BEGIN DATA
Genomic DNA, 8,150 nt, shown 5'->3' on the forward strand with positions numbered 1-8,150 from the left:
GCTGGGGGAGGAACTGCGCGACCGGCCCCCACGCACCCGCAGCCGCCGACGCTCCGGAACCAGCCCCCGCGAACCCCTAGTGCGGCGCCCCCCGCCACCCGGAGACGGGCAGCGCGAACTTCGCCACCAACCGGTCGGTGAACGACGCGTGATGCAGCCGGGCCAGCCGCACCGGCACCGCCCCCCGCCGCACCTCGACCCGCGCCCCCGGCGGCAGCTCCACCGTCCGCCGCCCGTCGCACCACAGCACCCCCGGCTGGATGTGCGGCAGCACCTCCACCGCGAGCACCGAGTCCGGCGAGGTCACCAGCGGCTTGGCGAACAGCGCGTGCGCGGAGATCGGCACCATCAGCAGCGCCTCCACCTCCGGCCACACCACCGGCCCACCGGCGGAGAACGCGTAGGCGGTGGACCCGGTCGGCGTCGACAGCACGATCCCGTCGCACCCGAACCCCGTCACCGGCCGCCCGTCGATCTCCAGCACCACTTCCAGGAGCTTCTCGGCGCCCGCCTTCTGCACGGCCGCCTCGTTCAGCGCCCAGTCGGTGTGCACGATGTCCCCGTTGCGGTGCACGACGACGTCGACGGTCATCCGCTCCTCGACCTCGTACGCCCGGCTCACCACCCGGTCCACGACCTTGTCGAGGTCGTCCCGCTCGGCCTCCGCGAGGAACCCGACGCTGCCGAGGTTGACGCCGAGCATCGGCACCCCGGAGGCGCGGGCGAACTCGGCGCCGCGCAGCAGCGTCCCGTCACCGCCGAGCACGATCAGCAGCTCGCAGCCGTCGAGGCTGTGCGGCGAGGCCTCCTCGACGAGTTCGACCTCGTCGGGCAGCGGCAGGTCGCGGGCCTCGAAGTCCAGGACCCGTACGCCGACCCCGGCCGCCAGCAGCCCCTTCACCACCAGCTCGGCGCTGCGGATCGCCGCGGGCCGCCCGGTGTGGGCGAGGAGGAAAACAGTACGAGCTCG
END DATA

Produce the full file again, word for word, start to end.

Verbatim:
Genomic DNA, 8,150 nt, shown 5'->3' on the forward strand with positions numbered 1-8,150 from the left:
GCTGGGGGAGGAACTGCGCGACCGGCCCCCACGCACCCGCAGCCGCCGACGCTCCGGAACCAGCCCCCGCGAACCCCTAGTGCGGCGCCCCCCGCCACCCGGAGACGGGCAGCGCGAACTTCGCCACCAACCGGTCGGTGAACGACGCGTGATGCAGCCGGGCCAGCCGCACCGGCACCGCCCCCCGCCGCACCTCGACCCGCGCCCCCGGCGGCAGCTCCACCGTCCGCCGCCCGTCGCACCACAGCACCCCCGGCTGGATGTGCGGCAGCACCTCCACCGCGAGCACCGAGTCCGGCGAGGTCACCAGCGGCTTGGCGAACAGCGCGTGCGCGGAGATCGGCACCATCAGCAGCGCCTCCACCTCCGGCCACACCACCGGCCCACCGGCGGAGAACGCGTAGGCGGTGGACCCGGTCGGCGTCGACAGCACGATCCCGTCGCACCCGAACCCCGTCACCGGCCGCCCGTCGATCTCCAGCACCACTTCCAGGAGCTTCTCGGCGCCCGCCTTCTGCACGGCCGCCTCGTTCAGCGCCCAGTCGGTGTGCACGATGTCCCCGTTGCGGTGCACGACGACGTCGACGGTCATCCGCTCCTCGACCTCGTACGCCCGGCTCACCACCCGGTCCACGACCTTGTCGAGGTCGTCCCGCTCGGCCTCCGCGAGGAACCCGACGCTGCCGAGGTTGACGCCGAGCATCGGCACCCCGGAGGCGCGGGCGAACTCGGCGCCGCGCAGCAGCGTCCCGTCACCGCCGAGCACGATCAGCAGCTCGCAGCCGTCGAGGCTGTGCGGCGAGGCCTCCTCGACGAGTTCGACCTCGTCGGGCAGCGGCAGGTCGCGGGCCTCGAAGTCCAGGACCCGTACGCCGACCCCGGCCGCCAGCAGCCCCTTCACCACCAGCTCGGCGCTGCGGATCGCCGCGGGCCGCCCGGTGTGGGCGAGGAGGAAAACAGTACGAGCTCG